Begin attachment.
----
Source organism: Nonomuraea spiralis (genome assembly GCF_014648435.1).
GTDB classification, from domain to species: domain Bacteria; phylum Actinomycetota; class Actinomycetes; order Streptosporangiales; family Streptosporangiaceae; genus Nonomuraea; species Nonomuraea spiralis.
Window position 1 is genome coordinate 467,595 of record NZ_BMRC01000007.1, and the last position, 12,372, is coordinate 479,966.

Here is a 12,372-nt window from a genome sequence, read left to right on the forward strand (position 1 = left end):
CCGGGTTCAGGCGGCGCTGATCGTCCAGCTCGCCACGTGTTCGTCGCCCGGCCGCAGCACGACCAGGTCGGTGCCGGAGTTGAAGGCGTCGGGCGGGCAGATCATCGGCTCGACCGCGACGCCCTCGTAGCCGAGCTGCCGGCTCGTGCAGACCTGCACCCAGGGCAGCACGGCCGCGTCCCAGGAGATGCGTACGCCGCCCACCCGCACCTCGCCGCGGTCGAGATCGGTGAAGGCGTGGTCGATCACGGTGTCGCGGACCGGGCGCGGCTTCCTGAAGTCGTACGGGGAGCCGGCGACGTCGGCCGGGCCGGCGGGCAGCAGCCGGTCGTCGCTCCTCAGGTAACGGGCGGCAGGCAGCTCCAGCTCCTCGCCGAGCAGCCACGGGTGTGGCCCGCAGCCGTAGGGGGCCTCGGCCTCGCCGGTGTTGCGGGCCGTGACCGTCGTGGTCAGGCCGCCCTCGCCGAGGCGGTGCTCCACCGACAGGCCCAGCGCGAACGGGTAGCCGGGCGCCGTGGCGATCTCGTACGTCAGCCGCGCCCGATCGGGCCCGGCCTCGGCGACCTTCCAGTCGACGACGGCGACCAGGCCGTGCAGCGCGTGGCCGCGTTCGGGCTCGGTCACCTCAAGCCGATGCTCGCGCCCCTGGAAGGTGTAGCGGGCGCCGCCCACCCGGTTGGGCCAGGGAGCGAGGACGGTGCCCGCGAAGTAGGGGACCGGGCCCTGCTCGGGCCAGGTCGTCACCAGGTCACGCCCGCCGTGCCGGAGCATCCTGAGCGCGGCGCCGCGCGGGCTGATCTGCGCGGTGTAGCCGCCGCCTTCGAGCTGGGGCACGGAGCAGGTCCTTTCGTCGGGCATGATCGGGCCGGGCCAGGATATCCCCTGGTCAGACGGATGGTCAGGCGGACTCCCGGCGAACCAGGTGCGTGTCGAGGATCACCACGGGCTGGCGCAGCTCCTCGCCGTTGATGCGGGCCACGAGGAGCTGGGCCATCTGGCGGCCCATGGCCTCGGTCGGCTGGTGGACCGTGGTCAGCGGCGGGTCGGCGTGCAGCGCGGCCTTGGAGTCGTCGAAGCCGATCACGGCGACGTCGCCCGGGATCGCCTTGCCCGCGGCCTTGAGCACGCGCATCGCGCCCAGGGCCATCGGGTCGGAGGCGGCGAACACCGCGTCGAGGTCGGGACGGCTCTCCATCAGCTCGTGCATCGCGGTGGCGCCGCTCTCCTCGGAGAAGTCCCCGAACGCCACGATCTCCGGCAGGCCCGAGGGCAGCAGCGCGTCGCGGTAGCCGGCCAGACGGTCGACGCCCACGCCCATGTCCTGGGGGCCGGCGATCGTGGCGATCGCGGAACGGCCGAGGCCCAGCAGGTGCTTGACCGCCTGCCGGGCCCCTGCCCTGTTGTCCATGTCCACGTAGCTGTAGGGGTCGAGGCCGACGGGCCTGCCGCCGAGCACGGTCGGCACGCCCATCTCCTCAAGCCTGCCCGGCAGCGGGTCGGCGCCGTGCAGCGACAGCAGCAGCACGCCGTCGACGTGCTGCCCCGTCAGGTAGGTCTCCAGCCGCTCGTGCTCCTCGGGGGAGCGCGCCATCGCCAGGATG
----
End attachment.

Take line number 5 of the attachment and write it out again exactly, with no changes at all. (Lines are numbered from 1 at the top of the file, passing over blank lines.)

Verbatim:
CCGGGTTCAGGCGGCGCTGATCGTCCAGCTCGCCACGTGTTCGTCGCCCGGCCGCAGCACGACCAGGTCGGTGCCGGAGTTGAAGGCGTCGGGCGGGCAGATCATCGGCTCGACCGCGACGCCCTCGTAGCCGAGCTGCCGGCTCGTGCAGACCTGCACCCAGGGCAGCACGGCCGCGTCCCAGGAGATGCGTACGCCGCCCACCCGCACCTCGCCGCGGTCGAGATCGGTGAAGGCGTGGTCGATCACGGTGTCGCGGACCGGGCGCGGCTTCCTGAAGTCGTACGGGGAGCCGGCGACGTCGGCCGGGCCGGCGGGCAGCAGCCGGTCGTCGCTCCTCAGGTAACGGGCGGCAGGCAGCTCCAGCTCCTCGCCGAGCAGCCACGGGTGTGGCCCGCAGCCGTAGGGGGCCTCGGCCTCGCCGGTGTTGCGGGCCGTGACCGTCGTGGTCAGGCCGCCCTCGCCGAGGCGGTGCTCCACCGACAGGCCCAGCGCGAACGGGTAGCCGGGCGCCGTGGCGATCTCGTACGTCAGCCGCGCCCGATCGGGCCCGGCCTCGGCGACCTTCCAGTCGACGACGGCGACCAGGCCGTGCAGCGCGTGGCCGCGTTCGGGCTCGGTCACCTCAAGCCGATGCTCGCGCCCCTGGAAGGTGTAGCGGGCGCCGCCCACCCGGTTGGGCCAGGGAGCGAGGACGGTGCCCGCGAAGTAGGGGACCGGGCCCTGCTCGGGCCAGGTCGTCACCAGGTCACGCCCGCCGTGCCGGAGCATCCTGAGCGCGGCGCCGCGCGGGCTGATCTGCGCGGTGTAGCCGCCGCCTTCGAGCTGGGGCACGGAGCAGGTCCTTTCGTCGGGCATGATCGGGCCGGGCCAGGATATCCCCTGGTCAGACGGATGGTCAGGCGGACTCCCGGCGAACCAGGTGCGTGTCGAGGATCACCACGGGCTGGCGCAGCTCCTCGCCGTTGATGCGGGCCACGAGGAGCTGGGCCATCTGGCGGCCCATGGCCTCGGTCGGCTGGTGGACCGTGGTCAGCGGCGGGTCGGCGTGCAGCGCGGCCTTGGAGTCGTCGAAGCCGATCACGGCGACGTCGCCCGGGATCGCCTTGCCCGCGGCCTTGAGCACGCGCATCGCGCCCAGGGCCATCGGGTCGGAGGCGGCGAACACCGCGTCGAGGTCGGGACGGCTCTCCATCAGCTCGTGCATCGCGGTGGCGCCGCTCTCCTCGGAGAAGTCCCCGAACGCCACGATCTCCGGCAGGCCCGAGGGCAGCAGCGCGTCGCGGTAGCCGGCCAGACGGTCGACGCCCACGCCCATGTCCTGGGGGCCGGCGATCGTGGCGATCGCGGAACGGCCGAGGCCCAGCAGGTGCTTGACCGCCTGCCGGGCCCCTGCCCTGTTGTCCATGTCCACGTAGCTGTAGGGGTCGAGGCCGACGGGCCTGCCGCCGAGCACGGTCGGCACGCCCATCTCCTCAAGCCTGCCCGGCAGCGGGTCGGCGCCGTGCAGCGACAGCAGCAGCACGCCGTCGACGTGCTGCCCCGTCAGGTAGGTCTCCAGCCGCTCGTGCTCCTCGGGGGAGCGCGCCATCGCCAGGATG